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My code is down below. Everything above the for loop is fine. I need help with printing spaces and hashes.

#include <stdio.h>
#include <cs50.h>

int main(void)
{
int h;

do
{
    printf("How tall should the pyramid be? (between 1 and 23)\n");
    h = GetInt();
} 
while (h<1 || h>23);

printf("Your number checks out\n");
for(int spaces = h; spaces == 0; spaces--)
{
    printf("#"); 
}
}
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First, you want to make your program print each line before worrying about what's in those lines. That's your for-loop.

I like to start from the expected output and work my way backward. It may or may not work for you. Try drawing a half pyramid for a few lines. I tried 3 and 4. Then I figure out how many spaces and hashes should be in each line. Relate them to the height of the half pyramid and which line they are in. Try to see the pattern and you can come up with a formula for space and hash.

How do you print spaces a number of times and then print hashes a number of times in each line? Remember, you only want to make a new line when you're done with hash part of each loop.

I struggled to print space for awhile, so this might help if you're in the same situation. printf(" ");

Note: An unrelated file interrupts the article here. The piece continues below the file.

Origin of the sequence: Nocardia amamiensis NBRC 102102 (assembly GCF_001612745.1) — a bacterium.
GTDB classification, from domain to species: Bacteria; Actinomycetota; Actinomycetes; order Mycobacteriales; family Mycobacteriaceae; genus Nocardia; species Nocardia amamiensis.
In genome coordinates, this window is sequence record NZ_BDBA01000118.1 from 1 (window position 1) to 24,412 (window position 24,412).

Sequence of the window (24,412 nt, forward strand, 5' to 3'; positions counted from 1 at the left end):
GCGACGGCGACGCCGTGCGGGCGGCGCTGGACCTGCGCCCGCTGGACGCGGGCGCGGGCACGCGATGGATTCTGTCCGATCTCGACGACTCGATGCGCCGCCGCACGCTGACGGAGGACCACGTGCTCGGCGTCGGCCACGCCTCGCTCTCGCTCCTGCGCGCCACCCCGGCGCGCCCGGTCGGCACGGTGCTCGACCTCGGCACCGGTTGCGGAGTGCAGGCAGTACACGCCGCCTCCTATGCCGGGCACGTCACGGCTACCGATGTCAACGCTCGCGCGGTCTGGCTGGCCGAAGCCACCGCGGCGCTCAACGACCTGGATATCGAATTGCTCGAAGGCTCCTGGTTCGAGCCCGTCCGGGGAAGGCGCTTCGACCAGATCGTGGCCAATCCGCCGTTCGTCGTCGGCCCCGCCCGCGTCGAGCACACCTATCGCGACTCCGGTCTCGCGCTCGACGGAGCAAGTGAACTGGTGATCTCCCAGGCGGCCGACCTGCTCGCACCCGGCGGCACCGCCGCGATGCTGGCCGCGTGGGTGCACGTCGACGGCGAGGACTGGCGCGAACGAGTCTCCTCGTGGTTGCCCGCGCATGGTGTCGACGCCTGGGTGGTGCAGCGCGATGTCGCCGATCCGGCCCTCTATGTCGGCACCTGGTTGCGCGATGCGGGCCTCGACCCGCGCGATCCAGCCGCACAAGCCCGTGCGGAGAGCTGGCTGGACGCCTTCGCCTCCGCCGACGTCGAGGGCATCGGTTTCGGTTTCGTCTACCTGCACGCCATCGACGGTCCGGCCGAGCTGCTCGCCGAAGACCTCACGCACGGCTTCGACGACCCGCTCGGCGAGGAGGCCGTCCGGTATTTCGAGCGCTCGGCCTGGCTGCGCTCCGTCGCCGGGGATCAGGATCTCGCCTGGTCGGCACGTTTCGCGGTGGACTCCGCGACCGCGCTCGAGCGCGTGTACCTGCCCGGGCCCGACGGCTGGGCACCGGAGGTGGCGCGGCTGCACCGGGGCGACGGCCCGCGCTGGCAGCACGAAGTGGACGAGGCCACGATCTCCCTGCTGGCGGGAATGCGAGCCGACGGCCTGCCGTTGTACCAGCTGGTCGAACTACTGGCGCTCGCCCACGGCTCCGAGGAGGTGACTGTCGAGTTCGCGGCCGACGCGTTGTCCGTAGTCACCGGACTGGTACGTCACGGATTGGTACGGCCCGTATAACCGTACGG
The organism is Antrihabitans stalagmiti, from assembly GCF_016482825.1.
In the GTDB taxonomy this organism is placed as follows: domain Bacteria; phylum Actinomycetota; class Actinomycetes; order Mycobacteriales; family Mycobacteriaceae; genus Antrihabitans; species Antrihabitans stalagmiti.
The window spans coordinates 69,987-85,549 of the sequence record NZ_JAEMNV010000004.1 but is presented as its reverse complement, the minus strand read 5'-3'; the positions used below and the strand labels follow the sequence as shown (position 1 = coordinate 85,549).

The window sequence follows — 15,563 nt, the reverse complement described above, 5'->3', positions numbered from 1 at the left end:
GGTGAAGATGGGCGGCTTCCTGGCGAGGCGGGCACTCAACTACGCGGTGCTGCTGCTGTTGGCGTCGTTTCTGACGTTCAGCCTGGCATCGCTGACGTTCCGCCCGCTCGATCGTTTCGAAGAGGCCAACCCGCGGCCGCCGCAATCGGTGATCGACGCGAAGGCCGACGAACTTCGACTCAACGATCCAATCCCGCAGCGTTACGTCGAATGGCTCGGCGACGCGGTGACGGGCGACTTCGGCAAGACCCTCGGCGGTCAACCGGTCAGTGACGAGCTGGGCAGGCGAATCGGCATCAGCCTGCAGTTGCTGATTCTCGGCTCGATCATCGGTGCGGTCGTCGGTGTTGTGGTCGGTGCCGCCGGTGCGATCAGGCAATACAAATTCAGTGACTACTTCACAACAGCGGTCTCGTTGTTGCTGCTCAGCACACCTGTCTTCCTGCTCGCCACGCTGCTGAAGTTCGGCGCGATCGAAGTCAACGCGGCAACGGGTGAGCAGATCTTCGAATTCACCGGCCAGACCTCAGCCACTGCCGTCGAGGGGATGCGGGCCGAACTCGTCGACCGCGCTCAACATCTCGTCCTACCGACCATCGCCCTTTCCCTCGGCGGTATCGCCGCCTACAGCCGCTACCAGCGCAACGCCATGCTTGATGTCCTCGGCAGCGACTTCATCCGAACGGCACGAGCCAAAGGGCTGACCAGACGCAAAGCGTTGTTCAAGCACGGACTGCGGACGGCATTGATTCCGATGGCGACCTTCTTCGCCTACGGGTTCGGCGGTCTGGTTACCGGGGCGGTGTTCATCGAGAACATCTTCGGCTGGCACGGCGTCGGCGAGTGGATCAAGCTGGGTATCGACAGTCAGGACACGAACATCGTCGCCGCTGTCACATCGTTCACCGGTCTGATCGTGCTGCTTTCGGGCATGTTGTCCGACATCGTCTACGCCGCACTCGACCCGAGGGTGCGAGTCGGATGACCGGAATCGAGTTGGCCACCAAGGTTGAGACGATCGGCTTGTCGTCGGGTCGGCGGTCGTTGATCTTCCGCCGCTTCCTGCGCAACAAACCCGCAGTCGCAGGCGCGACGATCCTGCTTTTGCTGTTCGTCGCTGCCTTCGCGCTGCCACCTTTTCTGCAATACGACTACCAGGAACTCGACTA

Good luck!

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Right now, you only have one for loop, but you'll need to consider printing multiple loops, some inside others. Your "master loop" is going to involve printing int h number of lines. In addition, though, each line is going to involve printing a specified number (based on the variable h) of the characters " " and "#", hence the nesting of loops.

In other words, think of this pseudocode:

Print line
    Print spaces
    Print hashes
2
  • What exactly do you mean by printing lines? I don't quite understand this... – user10938 Feb 24 '16 at 23:13
  • Each line/row of your pyramid is composed of two elements: spaces and hashes. When I say "print line," I mean "print a combination of these two characters." Each character require its own for loop. Even though you don't see the spaces when you look at the pyramid in the pset specs, you still need to print them. – Peter Feb 24 '16 at 23:28
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In the above code, printf() isn't being called because of the conditions inside your for loop. Recall that this:

for(int spaces = h; spaces == 0; spaces--)
{
    printf("#"); 
}

is the same thing as writing this:

int spaces = h;
while (spaces == 0)
{
    printf("#");
    spaces--;
}

In both cases, printf() will not be called because spaces is equal to h, not zero.

Also, don't forget to return 0 at the end of your program.

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